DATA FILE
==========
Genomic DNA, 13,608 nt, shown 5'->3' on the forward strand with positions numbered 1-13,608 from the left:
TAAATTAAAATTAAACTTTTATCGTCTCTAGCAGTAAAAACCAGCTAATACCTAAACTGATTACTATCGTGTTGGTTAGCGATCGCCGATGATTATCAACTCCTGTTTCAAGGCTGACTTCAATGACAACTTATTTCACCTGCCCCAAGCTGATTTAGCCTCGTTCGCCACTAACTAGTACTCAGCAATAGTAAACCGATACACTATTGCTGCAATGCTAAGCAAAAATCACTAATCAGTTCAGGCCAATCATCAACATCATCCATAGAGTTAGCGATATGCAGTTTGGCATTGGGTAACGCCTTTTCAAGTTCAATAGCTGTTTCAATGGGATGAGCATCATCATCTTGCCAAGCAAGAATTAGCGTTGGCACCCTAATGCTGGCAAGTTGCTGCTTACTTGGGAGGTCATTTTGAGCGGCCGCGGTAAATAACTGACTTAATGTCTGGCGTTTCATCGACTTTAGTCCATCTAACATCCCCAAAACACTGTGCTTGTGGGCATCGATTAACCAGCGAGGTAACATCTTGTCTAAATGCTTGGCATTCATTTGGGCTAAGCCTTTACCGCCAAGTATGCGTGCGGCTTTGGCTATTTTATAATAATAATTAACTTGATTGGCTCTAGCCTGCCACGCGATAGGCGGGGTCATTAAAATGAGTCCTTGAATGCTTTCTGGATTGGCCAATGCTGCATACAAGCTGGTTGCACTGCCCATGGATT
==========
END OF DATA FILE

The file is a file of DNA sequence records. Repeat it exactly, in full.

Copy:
Genomic DNA, 13,608 nt, shown 5'->3' on the forward strand with positions numbered 1-13,608 from the left:
TAAATTAAAATTAAACTTTTATCGTCTCTAGCAGTAAAAACCAGCTAATACCTAAACTGATTACTATCGTGTTGGTTAGCGATCGCCGATGATTATCAACTCCTGTTTCAAGGCTGACTTCAATGACAACTTATTTCACCTGCCCCAAGCTGATTTAGCCTCGTTCGCCACTAACTAGTACTCAGCAATAGTAAACCGATACACTATTGCTGCAATGCTAAGCAAAAATCACTAATCAGTTCAGGCCAATCATCAACATCATCCATAGAGTTAGCGATATGCAGTTTGGCATTGGGTAACGCCTTTTCAAGTTCAATAGCTGTTTCAATGGGATGAGCATCATCATCTTGCCAAGCAAGAATTAGCGTTGGCACCCTAATGCTGGCAAGTTGCTGCTTACTTGGGAGGTCATTTTGAGCGGCCGCGGTAAATAACTGACTTAATGTCTGGCGTTTCATCGACTTTAGTCCATCTAACATCCCCAAAACACTGTGCTTGTGGGCATCGATTAACCAGCGAGGTAACATCTTGTCTAAATGCTTGGCATTCATTTGGGCTAAGCCTTTACCGCCAAGTATGCGTGCGGCTTTGGCTATTTTATAATAATAATTAACTTGATTGGCTCTAGCCTGCCACGCGATAGGCGGGGTCATTAAAATGAGTCCTTGAATGCTTTCTGGATTGGCCAATGCTGCATACAAGCTGGTTGCACTGCCCATGGATT